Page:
Originally featured on The Emily Program Foundation’s Website.
Accepting myself- truly accepting, didn’t happen until I neared my mid-thirties. It didn’t happen because I threw in the proverbial towel and accepted my fate as undesirable or less worthy. Acceptance happened because at my weakest, I found incredible strength.
If you ask my 8 year old girl, what her favorite activities are, Minecraft videos and watching her mother get ready would probably tie. She watches with curious eyes when I put on make-up or pick what to wear. She’s taking clues from her mother’s tone and spirit. My daughter is cataloging them away for when she needs to understand how the female world works. This world is brutal with judgement. But in our house, we joke and acknowledge that bodies are fascinating, miraculous, vessels. There’s no room for self-hate with what we’ve been through.
My sweet girl is asking me questions I don’t have the answers to just yet. We try to look at everything scientifically. For my A-type child, she understands that bodies are different because we carry a great treasure within: our genetic code. We’ve studied the human body in books and TED talks. My daughter wants to be a scientist/supermodel/
There’s not a beauty magazine in our home and there hasn’t been since my mid-twenties. If I allowed myself to feel pressured because I wasn’t living up to a computerized standard, it would have taken away the mental energy I needed to fight cancer- or be a mom, business owner, and significant other.
I only have so much capacity for negative energy, I don’t need to exacerbate my own demons by finding other silly trends to aspire to. My daughter is 8 and doesn’t yet understand the idea that she’s too fat, or too short, or too muscular or too skinny or too anything- that will happen soon enough. She’s never heard her mother stand in front of a mirror and say, “I can’t believe this is my body now.” She’s heard me focus on how my strong body is a warrior. I once believed it was a thief, robbing me of youth, beauty and everything that everyone else seemed to value.
I’ve not known how to accept my genes until lately. 3 recurrences with cervical cancer and a radical hysterectomy have left this former captain of cheerleading with scarring, hair loss and a stomach that has a mind of its own. The bareness on the front of my head is a reminder that I carry the alopecia gene. I started losing my hair at 27. In the final stage, I have a brilliant comb-over worthy of the stares I’ve been getting. But, for me, I’m just not ready to let go. My stomach remains dotted with lumps and scars- but beautiful scars. 6 small lines remind me of the final chapter of what I’ve fought and what I gave away.
I’ve lost the part of the feminine mystery I was told was sacred and mine. For a while, I was unforgiving to myself, but never in front of my daughter. I cried at the hairdresser when they tried to use chalk to cover my bald spots and they looked worse. I bawled in my closet when I looked 3 months pregnant, but could never carry another child. I let it all go in a Victoria’s Secret store when I tried on lingerie for the first time after surgery and thought I looked like a female Frankenstein. The sales woman knocked gingerly on the door as I sat on the tufted stool and called a friend. “I guess you’re not supposed to feel pretty after the real world happens,” I told her. Everything on the wall told me I was sexy- I felt anything but. Not long ago, I found out I carried BCRA-2. In due time, I’ll be explaining to my 8 year old that we can be cut to pieces, but remain perfectly intact. Frankly, if this is a test to see how many organs or body parts I can lose and function better than before, I know I’ll win. While I’ll have lost the organs and body elements that most make me a “woman”, I’ll look back and know that I traded it all for more time. I need that time to show my daughter what strength and self-acceptance truly mean. My body has turned into currency and I am buying extra time.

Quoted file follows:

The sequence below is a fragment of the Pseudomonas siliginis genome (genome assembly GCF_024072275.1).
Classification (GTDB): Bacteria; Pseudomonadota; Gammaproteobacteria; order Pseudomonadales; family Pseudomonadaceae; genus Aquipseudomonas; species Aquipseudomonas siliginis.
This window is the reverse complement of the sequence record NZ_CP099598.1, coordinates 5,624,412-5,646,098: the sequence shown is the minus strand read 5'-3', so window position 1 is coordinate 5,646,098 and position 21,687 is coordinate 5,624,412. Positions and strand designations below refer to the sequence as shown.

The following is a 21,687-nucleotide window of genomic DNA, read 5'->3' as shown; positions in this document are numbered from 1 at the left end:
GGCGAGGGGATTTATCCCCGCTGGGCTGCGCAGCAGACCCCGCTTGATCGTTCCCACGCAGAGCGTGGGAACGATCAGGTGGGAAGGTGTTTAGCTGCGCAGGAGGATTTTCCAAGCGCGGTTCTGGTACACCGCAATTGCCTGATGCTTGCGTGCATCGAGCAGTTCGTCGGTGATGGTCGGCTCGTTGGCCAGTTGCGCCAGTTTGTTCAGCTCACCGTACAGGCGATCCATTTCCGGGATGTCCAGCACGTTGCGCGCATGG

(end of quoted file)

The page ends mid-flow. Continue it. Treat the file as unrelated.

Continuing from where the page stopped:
I find my center by telling myself that blood, organ and bone is nothing compared to what I can do with my mind and the power of my voice. How dare this world judge me by how little space my body takes up, or the length of my hair and the circumference of my wrists. I want to be judged by the thumbs-up I gave my doctors going into the hysterectomy and the strength I found in helping other survivors share their story afterwards.
My daughter wanted to see my scars after surgery. Once they were healed, she looked at me and said, “Mom, you rocked it.” And I did. She didn’t mention the fat on my stomach or the tears in my eyes. My girl understood something deeper and greater: Fat is not a fault and skinny is not a strength.
I tell her often: Enjoy your body. Every dimple, every curve and every beautiful centimeter of skin that covers each part of who you are. Use all of it in wonderful ways- discover new skills and Ava, for goodness’ sake, stand there and be proud. You’re of my blood and I am of yours- simply put, we are warriors.